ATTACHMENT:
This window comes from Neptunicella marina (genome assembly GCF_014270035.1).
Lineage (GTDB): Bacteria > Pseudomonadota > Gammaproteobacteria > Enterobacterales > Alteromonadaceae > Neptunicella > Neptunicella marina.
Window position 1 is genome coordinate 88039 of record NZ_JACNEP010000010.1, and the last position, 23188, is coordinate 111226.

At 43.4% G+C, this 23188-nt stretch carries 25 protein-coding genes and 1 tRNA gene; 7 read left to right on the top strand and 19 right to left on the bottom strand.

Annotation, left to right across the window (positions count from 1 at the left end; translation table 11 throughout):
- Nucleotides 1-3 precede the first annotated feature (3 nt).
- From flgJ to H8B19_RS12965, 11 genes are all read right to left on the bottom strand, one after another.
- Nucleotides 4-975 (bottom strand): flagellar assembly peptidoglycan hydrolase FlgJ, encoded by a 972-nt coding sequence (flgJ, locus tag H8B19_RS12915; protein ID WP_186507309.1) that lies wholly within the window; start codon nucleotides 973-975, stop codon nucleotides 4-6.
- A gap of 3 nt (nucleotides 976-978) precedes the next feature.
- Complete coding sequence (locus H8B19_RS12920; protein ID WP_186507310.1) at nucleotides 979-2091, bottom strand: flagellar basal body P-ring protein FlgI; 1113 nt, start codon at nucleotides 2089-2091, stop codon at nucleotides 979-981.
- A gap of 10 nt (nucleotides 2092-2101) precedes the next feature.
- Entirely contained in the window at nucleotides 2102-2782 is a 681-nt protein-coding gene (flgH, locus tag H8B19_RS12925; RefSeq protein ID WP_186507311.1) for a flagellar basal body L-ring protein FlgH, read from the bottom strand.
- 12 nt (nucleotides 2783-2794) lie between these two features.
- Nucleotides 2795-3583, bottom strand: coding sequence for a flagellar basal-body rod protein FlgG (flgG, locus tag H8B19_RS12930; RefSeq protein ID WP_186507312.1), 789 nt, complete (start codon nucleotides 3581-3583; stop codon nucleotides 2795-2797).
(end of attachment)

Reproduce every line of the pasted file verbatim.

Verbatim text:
This window comes from Neptunicella marina (genome assembly GCF_014270035.1).
Lineage (GTDB): Bacteria > Pseudomonadota > Gammaproteobacteria > Enterobacterales > Alteromonadaceae > Neptunicella > Neptunicella marina.
Window position 1 is genome coordinate 88039 of record NZ_JACNEP010000010.1, and the last position, 23188, is coordinate 111226.

At 43.4% G+C, this 23188-nt stretch carries 25 protein-coding genes and 1 tRNA gene; 7 read left to right on the top strand and 19 right to left on the bottom strand.

Annotation, left to right across the window (positions count from 1 at the left end; translation table 11 throughout):
- Nucleotides 1-3 precede the first annotated feature (3 nt).
- From flgJ to H8B19_RS12965, 11 genes are all read right to left on the bottom strand, one after another.
- Nucleotides 4-975 (bottom strand): flagellar assembly peptidoglycan hydrolase FlgJ, encoded by a 972-nt coding sequence (flgJ, locus tag H8B19_RS12915; protein ID WP_186507309.1) that lies wholly within the window; start codon nucleotides 973-975, stop codon nucleotides 4-6.
- A gap of 3 nt (nucleotides 976-978) precedes the next feature.
- Complete coding sequence (locus H8B19_RS12920; protein ID WP_186507310.1) at nucleotides 979-2091, bottom strand: flagellar basal body P-ring protein FlgI; 1113 nt, start codon at nucleotides 2089-2091, stop codon at nucleotides 979-981.
- A gap of 10 nt (nucleotides 2092-2101) precedes the next feature.
- Entirely contained in the window at nucleotides 2102-2782 is a 681-nt protein-coding gene (flgH, locus tag H8B19_RS12925; RefSeq protein ID WP_186507311.1) for a flagellar basal body L-ring protein FlgH, read from the bottom strand.
- 12 nt (nucleotides 2783-2794) lie between these two features.
- Nucleotides 2795-3583, bottom strand: coding sequence for a flagellar basal-body rod protein FlgG (flgG, locus tag H8B19_RS12930; RefSeq protein ID WP_186507312.1), 789 nt, complete (start codon nucleotides 3581-3583; stop codon nucleotides 2795-2797).